Heat-tolerant vegetable crops and cultivars for the changing climate

Our food-growing spaces allow us to grow healthy produce, connect with Nature, and hopefully save money. They are also a solid response to climate change and COVID.

My blog articles this year will be about climate-resilient food gardening. Each month I’ll address one or more aspects of how climate change is affecting our food gardens and changes we can make to reduce global warming and ensure a future of healthy harvests.

HGIC has a new Climate-Resilient Gardening section (thanks to Christa Carignan!) where you’ll find more information on these topics. We plan to continually update content and add new pages. And please check out the University of Maryland Extension’s new Healthy Garden, Healthy You project that connects food gardening and human health.

This first installment includes an overview of how our mid-Atlantic climate is changing and a look at heat-tolerant crops and cultivars. Future articles will explore low-dig soil prep, composting food scraps, peat alternatives, heat stress in plants, reducing plastics, and “hardening” our garden spaces.

Resiliency is mentioned a lot with respect to climate change. A climate-resilient garden can both withstand and recover from warmer, more extreme weather. Resiliency can also mean transforming how we grow food by creating and sharing a community knowledgebase of new ideas and techniques.

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How to plan a garden now — and challenge yourself to try something new

January in western Maryland is not what you would call “prime” gardening season; however, it is one of my favorite times to start thinking and planning for my upcoming gardens and gardening projects. I am lucky to have several season extension tools that get my fingers back in the soil sooner. My mom has a heated greenhouse and we have two high tunnels that allow us to gain several weeks on our short growing season.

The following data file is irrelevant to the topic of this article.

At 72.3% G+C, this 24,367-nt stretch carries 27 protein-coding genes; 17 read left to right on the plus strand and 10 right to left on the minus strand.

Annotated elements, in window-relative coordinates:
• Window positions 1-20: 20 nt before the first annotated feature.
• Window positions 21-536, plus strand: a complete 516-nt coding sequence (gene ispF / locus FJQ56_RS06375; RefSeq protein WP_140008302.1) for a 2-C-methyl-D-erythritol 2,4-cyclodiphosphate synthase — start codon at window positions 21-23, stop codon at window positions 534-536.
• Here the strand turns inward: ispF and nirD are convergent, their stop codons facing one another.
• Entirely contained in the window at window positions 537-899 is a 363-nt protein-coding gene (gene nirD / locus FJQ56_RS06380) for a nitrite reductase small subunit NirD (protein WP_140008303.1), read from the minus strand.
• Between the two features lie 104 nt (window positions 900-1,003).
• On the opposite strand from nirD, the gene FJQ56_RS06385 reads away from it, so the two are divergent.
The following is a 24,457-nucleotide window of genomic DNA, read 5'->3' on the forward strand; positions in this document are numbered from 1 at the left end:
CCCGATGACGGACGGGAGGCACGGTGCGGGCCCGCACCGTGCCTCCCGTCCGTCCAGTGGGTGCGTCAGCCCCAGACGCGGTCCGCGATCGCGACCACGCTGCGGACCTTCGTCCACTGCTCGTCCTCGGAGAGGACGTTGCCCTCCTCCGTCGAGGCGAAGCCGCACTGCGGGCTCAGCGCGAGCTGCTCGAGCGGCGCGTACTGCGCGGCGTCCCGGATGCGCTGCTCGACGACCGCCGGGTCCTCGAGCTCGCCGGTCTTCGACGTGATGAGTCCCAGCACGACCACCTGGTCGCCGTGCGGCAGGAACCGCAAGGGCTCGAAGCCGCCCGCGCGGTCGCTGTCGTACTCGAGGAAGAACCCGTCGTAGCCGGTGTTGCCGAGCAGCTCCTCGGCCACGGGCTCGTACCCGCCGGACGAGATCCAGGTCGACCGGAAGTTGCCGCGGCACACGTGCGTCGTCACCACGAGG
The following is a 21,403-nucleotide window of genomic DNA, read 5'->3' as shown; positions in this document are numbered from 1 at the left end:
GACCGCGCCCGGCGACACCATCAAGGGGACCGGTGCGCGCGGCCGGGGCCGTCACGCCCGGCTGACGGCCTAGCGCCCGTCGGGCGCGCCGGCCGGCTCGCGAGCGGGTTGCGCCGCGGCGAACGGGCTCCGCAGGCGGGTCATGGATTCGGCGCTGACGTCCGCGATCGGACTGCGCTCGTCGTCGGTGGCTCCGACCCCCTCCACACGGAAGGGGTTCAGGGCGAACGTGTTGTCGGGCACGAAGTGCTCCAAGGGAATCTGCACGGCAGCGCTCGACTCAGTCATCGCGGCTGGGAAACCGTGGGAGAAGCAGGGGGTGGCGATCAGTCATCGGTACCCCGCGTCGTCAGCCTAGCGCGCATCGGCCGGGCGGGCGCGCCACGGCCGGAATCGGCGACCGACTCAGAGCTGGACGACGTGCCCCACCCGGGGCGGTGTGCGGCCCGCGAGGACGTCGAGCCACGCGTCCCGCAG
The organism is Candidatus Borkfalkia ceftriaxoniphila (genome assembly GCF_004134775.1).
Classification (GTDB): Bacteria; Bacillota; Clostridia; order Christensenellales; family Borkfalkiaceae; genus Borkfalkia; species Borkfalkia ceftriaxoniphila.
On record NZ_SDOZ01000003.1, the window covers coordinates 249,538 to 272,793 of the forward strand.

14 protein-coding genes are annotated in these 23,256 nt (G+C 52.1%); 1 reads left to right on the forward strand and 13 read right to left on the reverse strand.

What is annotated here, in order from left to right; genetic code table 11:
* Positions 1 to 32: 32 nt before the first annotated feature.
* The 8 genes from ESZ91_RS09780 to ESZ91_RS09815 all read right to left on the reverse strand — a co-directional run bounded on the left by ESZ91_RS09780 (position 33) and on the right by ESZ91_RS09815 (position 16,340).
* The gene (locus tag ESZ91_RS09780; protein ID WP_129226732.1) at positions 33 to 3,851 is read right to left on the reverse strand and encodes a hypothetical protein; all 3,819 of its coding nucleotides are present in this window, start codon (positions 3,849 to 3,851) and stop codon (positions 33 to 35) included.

What is your favorite way to plan for the upcoming growing season? One of my favorite tools is the Home and Garden Information Center’s Vegetable Planting Calendar. It provides great guidelines for telling you when and if you should plant vegetables as seeds or seedlings. If you are starting your own seedlings you can use a traditional calendar and figure out what week you want to have plants ready to put in the garden and then use the information found on the back of seed packets to figure out when you want to sow the seeds (count backwards from your goal date). I often sit down in January and start writing dates on the calendar for when I should sow each plant.

calendar with planting dates

I love to grow hybrid spreading petunias and they are often the first seeds that we sow in the greenhouse because they grow incredibly slow. I purchased a seedling heat mat several years ago and it has been the best investment for getting better, faster germination rates.  

I try to challenge myself to try at least one new vegetable or flower each year so that I can expand my knowledge and get outside of my comfort zone. A few years ago, I tried globe artichokes, which were beautiful foliage plants as well as flowers, although, I have to admit, I didn’t actually eat any of them. 

artichoke flower and foliage